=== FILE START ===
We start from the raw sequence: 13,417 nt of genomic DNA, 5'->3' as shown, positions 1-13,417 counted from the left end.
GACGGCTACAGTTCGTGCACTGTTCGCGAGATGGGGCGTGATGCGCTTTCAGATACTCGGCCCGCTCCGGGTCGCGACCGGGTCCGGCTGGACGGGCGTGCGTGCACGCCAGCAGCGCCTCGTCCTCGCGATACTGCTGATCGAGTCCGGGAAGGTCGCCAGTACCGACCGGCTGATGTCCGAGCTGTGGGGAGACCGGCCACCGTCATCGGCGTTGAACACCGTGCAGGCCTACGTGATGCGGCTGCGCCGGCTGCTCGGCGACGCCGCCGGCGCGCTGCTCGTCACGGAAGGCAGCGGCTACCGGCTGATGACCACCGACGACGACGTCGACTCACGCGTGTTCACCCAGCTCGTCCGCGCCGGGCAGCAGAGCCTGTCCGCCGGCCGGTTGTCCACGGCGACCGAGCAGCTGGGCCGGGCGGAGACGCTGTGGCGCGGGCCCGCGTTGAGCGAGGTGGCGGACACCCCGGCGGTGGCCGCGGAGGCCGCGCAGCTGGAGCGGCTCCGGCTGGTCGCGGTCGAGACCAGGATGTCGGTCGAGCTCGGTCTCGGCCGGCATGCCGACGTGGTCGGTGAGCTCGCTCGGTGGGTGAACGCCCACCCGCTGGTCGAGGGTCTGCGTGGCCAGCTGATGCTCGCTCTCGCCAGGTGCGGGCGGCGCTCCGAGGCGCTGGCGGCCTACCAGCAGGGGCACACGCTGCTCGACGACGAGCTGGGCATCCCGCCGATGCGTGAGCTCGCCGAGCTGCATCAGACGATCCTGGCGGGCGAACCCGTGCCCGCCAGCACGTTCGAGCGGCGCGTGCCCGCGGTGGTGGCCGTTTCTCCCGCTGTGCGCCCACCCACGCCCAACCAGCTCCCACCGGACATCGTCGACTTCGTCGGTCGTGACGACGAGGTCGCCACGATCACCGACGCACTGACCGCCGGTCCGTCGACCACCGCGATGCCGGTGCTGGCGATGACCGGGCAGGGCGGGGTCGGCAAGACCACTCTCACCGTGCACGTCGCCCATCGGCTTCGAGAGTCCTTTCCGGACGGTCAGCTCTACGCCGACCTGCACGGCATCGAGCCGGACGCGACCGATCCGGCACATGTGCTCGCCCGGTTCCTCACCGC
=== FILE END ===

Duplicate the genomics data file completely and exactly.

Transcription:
We start from the raw sequence: 13,417 nt of genomic DNA, 5'->3' as shown, positions 1-13,417 counted from the left end.
GACGGCTACAGTTCGTGCACTGTTCGCGAGATGGGGCGTGATGCGCTTTCAGATACTCGGCCCGCTCCGGGTCGCGACCGGGTCCGGCTGGACGGGCGTGCGTGCACGCCAGCAGCGCCTCGTCCTCGCGATACTGCTGATCGAGTCCGGGAAGGTCGCCAGTACCGACCGGCTGATGTCCGAGCTGTGGGGAGACCGGCCACCGTCATCGGCGTTGAACACCGTGCAGGCCTACGTGATGCGGCTGCGCCGGCTGCTCGGCGACGCCGCCGGCGCGCTGCTCGTCACGGAAGGCAGCGGCTACCGGCTGATGACCACCGACGACGACGTCGACTCACGCGTGTTCACCCAGCTCGTCCGCGCCGGGCAGCAGAGCCTGTCCGCCGGCCGGTTGTCCACGGCGACCGAGCAGCTGGGCCGGGCGGAGACGCTGTGGCGCGGGCCCGCGTTGAGCGAGGTGGCGGACACCCCGGCGGTGGCCGCGGAGGCCGCGCAGCTGGAGCGGCTCCGGCTGGTCGCGGTCGAGACCAGGATGTCGGTCGAGCTCGGTCTCGGCCGGCATGCCGACGTGGTCGGTGAGCTCGCTCGGTGGGTGAACGCCCACCCGCTGGTCGAGGGTCTGCGTGGCCAGCTGATGCTCGCTCTCGCCAGGTGCGGGCGGCGCTCCGAGGCGCTGGCGGCCTACCAGCAGGGGCACACGCTGCTCGACGACGAGCTGGGCATCCCGCCGATGCGTGAGCTCGCCGAGCTGCATCAGACGATCCTGGCGGGCGAACCCGTGCCCGCCAGCACGTTCGAGCGGCGCGTGCCCGCGGTGGTGGCCGTTTCTCCCGCTGTGCGCCCACCCACGCCCAACCAGCTCCCACCGGACATCGTCGACTTCGTCGGTCGTGACGACGAGGTCGCCACGATCACCGACGCACTGACCGCCGGTCCGTCGACCACCGCGATGCCGGTGCTGGCGATGACCGGGCAGGGCGGGGTCGGCAAGACCACTCTCACCGTGCACGTCGCCCATCGGCTTCGAGAGTCCTTTCCGGACGGTCAGCTCTACGCCGACCTGCACGGCATCGAGCCGGACGCGACCGATCCGGCACATGTGCTCGCCCGGTTCCTCACCGC